• The plan will reimburse ONLY for care
    received from particular providers.
  • No out-of-network benefits.
   Types of Managed Care Plans

Physician Hospital Organization (PHO)
  • A legal entity joining hospitals, physicians,
    and other ancillary providers who share
    resources and contracting efforts.
   Types of Managed Care Plans

Management Services Organization (MSO)
  • Contract with health plans, other payers,
    hospitals, and physicians, to provide
    management services such as billing and
    collections.
  • MSOs monitor utilization of resources and
    services.
    Types of Managed Care Plans

Third Party Administrator (TPA)
  • Organization contracted by payer to manage
    administrative functions such as UR and
    processing claims.
  • Used by organizations that fund healthcare
    benefits but do not find it cost effective to
    administer the plan.
  • TPA holds no risk.
          Indemnity Insurance

Private or “fee for service” insurance that can be
obtained by individuals on their own, or through
employers or associations; allows some level of
choice of healthcare provider by the insured.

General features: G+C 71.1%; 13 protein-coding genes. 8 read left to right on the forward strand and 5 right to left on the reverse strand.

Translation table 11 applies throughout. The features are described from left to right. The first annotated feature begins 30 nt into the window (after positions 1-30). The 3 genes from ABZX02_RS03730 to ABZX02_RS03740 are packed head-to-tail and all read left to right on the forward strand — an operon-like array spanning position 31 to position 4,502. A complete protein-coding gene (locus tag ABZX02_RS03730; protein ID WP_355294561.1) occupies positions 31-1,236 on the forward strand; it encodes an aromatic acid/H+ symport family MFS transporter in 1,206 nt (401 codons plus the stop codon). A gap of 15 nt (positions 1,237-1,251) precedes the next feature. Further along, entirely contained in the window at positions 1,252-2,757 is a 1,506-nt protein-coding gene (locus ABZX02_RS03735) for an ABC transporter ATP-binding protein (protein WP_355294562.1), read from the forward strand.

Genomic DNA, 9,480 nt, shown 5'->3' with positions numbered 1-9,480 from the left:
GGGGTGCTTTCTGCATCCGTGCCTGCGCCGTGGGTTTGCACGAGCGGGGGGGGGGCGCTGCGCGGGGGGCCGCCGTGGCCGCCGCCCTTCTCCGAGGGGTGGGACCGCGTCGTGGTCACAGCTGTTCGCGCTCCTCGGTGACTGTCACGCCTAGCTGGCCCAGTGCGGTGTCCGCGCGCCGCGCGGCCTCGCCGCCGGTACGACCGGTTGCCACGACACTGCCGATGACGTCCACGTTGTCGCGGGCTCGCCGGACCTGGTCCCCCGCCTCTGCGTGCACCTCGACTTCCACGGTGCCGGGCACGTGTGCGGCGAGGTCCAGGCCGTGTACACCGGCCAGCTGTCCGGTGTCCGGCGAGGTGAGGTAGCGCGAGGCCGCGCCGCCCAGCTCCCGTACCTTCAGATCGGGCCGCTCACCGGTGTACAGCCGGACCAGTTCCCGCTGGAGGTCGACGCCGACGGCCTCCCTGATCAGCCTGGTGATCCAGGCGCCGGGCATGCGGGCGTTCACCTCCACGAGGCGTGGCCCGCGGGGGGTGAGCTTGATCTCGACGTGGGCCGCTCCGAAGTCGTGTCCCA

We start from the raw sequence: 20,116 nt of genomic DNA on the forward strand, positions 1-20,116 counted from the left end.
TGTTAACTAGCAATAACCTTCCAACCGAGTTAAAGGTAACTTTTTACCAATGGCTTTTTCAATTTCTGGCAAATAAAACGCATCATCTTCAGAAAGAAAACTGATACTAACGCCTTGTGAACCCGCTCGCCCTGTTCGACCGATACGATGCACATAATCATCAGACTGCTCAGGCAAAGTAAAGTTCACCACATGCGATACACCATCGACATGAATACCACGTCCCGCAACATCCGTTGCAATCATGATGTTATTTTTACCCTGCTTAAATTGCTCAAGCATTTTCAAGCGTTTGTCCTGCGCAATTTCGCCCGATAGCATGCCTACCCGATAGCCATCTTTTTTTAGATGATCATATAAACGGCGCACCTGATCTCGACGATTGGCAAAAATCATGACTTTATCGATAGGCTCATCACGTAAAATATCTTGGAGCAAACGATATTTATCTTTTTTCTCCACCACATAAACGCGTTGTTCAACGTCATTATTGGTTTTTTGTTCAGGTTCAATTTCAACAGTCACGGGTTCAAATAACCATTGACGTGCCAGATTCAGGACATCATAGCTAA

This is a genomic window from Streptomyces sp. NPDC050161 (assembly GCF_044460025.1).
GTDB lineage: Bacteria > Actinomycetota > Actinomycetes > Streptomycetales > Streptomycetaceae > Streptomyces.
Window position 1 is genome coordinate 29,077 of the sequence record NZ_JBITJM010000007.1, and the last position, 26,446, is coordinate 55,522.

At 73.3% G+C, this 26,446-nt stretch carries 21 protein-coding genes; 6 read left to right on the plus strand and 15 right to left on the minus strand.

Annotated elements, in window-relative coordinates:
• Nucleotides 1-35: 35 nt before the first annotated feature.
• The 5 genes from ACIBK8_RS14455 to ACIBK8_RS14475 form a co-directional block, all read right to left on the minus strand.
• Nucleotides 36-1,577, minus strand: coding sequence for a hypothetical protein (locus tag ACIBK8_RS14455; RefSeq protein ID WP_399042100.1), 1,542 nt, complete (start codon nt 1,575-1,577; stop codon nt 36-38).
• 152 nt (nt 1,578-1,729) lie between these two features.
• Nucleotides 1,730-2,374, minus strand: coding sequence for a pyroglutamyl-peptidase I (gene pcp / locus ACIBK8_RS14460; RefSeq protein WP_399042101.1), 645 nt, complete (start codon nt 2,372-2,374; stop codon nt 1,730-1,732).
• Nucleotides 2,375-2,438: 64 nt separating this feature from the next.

Medicare Title XVIII
       of the Social Security Act
• Enacted in 1965 to provide inpatient health
  insurance to those ages 65 and over, and
  voluntary medical insurance to cover physician
  fees.
• Part A: Hospital reimbursed for services
• Part B: Physician reimbursement
• Pays by DRG
Medicare as Secondary Payer (MSP)
Provisions prohibit Medicare from making payment
if payment has been made or is expected to be
made by the following primary plans:
    • Group Health Plans
    • Workers Compensation Plans
    • Liability Insurance
    • No-fault Insurance

Section 1862(b) of the Social Security Act
Medicare as Secondary Payer (MSP)
             (Cont’d)
Medicare may make conditional payment if primary
plan has not made or is not expected to make
payment.

Bottom Line: Other plan pays first, Medicare pays
second.
       Medicare Transfer DRGs
• Includes 186 DRGs
• Discharge or transfer to home health care or
  sub-acute care setting post hospitalization, prior
  to meeting geometric mean LOS can reduce
  hospital reimbursement – mainly total joint
  replacements.